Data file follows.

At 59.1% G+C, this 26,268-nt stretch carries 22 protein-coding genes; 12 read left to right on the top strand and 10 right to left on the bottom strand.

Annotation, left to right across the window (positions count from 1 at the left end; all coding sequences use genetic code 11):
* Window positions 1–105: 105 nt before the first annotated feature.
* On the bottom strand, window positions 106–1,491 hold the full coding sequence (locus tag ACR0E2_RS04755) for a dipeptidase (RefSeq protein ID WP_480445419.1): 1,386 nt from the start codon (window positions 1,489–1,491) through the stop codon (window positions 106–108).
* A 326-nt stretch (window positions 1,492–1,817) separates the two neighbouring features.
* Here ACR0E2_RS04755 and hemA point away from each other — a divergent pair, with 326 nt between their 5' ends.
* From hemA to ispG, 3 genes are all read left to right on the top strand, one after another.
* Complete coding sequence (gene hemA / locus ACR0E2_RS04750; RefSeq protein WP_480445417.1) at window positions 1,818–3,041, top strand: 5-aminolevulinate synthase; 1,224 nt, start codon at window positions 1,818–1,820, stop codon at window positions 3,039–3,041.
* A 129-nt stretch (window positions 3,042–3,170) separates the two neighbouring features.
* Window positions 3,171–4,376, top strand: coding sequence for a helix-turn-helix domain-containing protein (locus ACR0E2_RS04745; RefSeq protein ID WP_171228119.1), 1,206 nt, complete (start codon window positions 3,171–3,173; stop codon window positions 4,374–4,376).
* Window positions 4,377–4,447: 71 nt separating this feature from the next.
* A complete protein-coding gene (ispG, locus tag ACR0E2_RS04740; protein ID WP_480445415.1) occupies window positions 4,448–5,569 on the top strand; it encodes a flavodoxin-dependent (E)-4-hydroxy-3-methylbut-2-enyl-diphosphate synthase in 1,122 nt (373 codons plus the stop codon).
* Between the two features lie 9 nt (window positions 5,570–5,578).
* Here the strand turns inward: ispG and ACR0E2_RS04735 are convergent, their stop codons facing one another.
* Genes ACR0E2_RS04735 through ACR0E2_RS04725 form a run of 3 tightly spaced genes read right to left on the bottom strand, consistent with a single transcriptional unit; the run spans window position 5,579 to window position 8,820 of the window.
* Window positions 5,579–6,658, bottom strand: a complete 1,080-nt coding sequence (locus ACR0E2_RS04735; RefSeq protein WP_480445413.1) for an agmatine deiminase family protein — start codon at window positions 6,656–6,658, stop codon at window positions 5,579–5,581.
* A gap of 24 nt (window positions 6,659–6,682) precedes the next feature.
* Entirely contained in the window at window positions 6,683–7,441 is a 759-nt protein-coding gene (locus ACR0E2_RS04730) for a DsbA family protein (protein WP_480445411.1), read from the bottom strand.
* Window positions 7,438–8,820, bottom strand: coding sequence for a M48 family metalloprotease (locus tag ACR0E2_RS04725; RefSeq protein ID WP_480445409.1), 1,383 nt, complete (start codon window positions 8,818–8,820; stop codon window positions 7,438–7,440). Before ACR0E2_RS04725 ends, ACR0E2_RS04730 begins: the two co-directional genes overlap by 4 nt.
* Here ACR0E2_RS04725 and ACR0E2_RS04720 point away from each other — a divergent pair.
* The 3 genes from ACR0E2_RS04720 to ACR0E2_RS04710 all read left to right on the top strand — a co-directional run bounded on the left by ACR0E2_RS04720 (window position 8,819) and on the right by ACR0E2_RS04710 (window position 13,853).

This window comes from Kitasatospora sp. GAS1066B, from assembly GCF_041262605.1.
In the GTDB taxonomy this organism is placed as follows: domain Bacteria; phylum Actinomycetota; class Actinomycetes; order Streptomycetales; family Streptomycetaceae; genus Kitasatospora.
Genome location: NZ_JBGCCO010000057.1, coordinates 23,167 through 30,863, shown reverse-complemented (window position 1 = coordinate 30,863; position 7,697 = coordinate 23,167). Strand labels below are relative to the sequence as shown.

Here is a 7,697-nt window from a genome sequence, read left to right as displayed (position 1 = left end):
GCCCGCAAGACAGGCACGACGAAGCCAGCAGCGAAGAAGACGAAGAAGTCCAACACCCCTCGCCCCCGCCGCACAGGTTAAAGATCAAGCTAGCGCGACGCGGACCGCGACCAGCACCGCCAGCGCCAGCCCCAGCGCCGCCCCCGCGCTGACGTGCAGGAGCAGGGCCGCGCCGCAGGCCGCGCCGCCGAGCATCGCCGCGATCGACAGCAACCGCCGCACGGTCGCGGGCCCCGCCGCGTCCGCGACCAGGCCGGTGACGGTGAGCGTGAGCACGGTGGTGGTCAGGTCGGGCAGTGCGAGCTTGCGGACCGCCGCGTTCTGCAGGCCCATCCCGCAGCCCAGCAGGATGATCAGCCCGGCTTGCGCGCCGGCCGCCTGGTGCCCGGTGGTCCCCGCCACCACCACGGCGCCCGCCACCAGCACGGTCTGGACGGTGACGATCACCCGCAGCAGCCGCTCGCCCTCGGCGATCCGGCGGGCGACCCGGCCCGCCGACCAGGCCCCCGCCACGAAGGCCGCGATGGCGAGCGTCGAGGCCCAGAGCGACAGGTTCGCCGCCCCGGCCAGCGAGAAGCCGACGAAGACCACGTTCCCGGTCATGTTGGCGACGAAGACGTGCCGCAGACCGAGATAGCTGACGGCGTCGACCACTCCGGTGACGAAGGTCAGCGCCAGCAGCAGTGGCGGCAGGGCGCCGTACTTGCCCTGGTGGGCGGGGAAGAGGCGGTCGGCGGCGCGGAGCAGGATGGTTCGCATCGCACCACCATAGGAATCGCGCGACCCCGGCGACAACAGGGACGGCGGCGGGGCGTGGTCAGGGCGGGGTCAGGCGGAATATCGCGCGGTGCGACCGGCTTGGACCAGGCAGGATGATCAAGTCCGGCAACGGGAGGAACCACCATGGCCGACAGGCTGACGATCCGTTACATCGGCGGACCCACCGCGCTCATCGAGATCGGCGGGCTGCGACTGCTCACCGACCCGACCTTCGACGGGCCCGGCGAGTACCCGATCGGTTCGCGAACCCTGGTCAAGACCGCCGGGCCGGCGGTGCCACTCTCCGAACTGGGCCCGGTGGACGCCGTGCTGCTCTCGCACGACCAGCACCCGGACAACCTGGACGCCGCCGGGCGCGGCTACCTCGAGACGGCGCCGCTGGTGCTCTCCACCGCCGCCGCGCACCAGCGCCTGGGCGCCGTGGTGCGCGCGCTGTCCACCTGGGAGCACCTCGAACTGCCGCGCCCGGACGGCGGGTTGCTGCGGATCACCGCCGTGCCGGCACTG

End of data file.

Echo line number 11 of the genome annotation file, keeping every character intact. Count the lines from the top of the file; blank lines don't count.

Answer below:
* Window positions 4,377–4,447: 71 nt separating this feature from the next.